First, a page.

The dispute between the new owners of the former Revel casino and the ACR Energy Partners continues to go on as both parties are unable to reach a mutual agreement. ACR Energy Partners used to be the sole power supplier for Atlantic City’s Revel casino and was paid millions of dollars each month to provide electricity and water to the casino.

When Florida real estate developer Glenn Straub completed the purchase of the Revel casino for $82 million he made it clear that he had no plans to run up such high monthly costs by continuing with ACR Energy Partners. Upset at being discarded by the new owners, ACR Energy Partners suddenly decided to stop supplying power to the casino and put Glenn Straub in a tight spot.

The Revel casino which was constructed at a cost of $2.4 billion suddenly found itself without water and power as ACR Energy Partners refused to turn on the power. State authorities were concerned about the safety of the building as the fire department raised a red alert stating that a lack of water caused serious risk as it prevented them from doing their job in case of a fire. The city decided to fine Straub $5,000 for each day the casino failed to find an alternate source of power.

Straub tried to use alternative means to introduce a new power supply but all his attempts failed as they were blocked by ACR Energy Partners. The matter was taken to the federal courts and in the end a temporary arrangement was worked out between ACR Energy Partners and Straub where the casino would be provided with limited power and Straub would pay fees to the Bank of New York Mellon who would collect the cash on behalf of ACR Energy.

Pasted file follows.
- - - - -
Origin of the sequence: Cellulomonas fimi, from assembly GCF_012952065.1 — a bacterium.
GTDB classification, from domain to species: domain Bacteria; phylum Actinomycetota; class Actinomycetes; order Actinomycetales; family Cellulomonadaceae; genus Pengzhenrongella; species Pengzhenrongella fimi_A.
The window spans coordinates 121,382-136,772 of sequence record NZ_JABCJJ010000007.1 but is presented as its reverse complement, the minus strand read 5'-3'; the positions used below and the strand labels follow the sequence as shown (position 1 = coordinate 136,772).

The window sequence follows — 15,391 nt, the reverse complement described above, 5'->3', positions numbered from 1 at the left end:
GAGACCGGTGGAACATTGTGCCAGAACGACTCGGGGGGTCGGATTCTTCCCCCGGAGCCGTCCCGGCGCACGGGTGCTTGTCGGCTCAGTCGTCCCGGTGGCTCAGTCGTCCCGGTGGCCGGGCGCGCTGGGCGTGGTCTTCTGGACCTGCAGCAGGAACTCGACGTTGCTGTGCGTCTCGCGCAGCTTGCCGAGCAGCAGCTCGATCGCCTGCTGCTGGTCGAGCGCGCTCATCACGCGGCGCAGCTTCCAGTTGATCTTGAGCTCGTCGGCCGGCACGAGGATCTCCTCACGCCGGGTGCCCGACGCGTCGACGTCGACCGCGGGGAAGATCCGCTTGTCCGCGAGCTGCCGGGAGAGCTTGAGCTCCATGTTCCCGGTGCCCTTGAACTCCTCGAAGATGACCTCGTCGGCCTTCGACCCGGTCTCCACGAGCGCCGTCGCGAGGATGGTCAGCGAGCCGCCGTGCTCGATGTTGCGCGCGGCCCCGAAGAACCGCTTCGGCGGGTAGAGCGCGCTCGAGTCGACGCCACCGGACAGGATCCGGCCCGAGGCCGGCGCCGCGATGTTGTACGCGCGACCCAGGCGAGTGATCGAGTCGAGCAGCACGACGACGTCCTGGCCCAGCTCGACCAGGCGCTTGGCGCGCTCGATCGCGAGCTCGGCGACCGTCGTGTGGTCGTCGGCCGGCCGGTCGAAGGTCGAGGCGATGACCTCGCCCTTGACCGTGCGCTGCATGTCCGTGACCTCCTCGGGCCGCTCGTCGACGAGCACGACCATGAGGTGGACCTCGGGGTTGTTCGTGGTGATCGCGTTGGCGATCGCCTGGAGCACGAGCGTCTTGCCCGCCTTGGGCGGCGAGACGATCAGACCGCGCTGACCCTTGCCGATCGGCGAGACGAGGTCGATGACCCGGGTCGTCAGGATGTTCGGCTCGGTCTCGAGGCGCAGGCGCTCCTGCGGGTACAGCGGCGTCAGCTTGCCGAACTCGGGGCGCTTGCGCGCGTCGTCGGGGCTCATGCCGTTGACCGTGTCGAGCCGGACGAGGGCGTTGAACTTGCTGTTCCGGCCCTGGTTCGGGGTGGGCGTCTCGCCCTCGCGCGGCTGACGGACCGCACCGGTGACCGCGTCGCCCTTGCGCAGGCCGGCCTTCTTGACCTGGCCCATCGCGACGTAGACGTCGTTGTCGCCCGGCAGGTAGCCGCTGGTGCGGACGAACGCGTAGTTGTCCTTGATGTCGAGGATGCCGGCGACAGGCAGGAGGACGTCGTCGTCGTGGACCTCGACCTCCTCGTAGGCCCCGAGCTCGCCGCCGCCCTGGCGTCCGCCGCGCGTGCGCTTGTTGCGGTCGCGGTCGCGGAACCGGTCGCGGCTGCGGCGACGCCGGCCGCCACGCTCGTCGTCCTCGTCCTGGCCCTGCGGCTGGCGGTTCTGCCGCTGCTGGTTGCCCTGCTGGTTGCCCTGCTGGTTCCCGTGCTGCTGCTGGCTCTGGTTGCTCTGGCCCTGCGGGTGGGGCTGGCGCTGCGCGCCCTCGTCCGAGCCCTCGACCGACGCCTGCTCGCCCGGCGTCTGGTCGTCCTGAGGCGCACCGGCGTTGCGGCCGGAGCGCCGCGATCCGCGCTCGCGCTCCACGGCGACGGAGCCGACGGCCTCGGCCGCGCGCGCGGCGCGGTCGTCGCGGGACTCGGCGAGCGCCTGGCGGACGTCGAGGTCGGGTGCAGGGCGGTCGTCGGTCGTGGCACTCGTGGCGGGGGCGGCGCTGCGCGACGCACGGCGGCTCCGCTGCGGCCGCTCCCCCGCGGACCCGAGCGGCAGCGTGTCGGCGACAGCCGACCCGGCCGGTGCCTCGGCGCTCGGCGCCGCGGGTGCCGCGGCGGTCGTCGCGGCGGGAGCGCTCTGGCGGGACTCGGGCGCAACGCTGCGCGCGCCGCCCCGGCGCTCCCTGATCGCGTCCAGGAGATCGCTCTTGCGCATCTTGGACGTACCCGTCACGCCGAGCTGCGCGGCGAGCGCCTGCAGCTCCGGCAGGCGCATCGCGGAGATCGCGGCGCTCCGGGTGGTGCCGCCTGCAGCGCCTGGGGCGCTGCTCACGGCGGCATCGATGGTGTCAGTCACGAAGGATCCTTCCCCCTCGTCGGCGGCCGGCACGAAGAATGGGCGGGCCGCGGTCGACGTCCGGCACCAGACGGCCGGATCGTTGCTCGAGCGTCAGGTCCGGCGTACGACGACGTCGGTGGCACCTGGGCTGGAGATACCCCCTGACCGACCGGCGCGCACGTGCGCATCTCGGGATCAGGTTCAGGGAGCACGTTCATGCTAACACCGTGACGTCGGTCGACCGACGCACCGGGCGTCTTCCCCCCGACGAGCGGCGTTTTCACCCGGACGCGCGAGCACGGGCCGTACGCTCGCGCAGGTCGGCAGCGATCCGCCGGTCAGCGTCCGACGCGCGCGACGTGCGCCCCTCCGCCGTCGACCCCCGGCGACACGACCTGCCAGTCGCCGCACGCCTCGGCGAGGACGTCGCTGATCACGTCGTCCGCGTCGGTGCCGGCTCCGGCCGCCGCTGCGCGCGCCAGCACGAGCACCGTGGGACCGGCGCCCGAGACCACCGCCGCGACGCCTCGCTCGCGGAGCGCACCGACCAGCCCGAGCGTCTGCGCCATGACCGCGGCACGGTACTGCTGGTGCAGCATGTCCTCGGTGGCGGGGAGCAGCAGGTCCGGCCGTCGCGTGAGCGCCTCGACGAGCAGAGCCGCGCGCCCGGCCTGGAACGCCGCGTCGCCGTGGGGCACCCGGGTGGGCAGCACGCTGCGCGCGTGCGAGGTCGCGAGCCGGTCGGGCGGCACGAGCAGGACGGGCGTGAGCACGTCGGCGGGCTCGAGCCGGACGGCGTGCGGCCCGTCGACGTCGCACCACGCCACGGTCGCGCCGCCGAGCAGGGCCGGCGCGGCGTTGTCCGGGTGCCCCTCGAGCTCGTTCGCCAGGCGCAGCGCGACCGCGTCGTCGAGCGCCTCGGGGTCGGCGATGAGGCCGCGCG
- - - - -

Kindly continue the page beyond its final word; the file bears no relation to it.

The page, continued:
Now the Bank of New York Mellon has raised a charge stating that Straub is paying ACR Energy partners a lesser rate and would cause the company to incur losses. The bank is currently acting as a trustee for $119 million in ACR owned bonds.

In a statement, Guy Amoresano a lawyer for the bank said  “At present, ACR’s viability as a going concern is in serious jeopardy. While the bondholders have thus far permitted BNYM to allow the use of its cash collateral to fund continuing operations, the bondholders anticipate that they may be forced to withhold consent in the near future, particularly if ACR and Polo North do not come to an agreement concerning ACR’s provision of energy to Revel that contains commercially reasonable terms and provides for full compensation to ACR for the power it supplies Polo North.”

Straub’s lawyer disputed those remarks stating that they were making full payments based on the amount agreed and it should be more than sufficient to cover overhead, all costs and profit.

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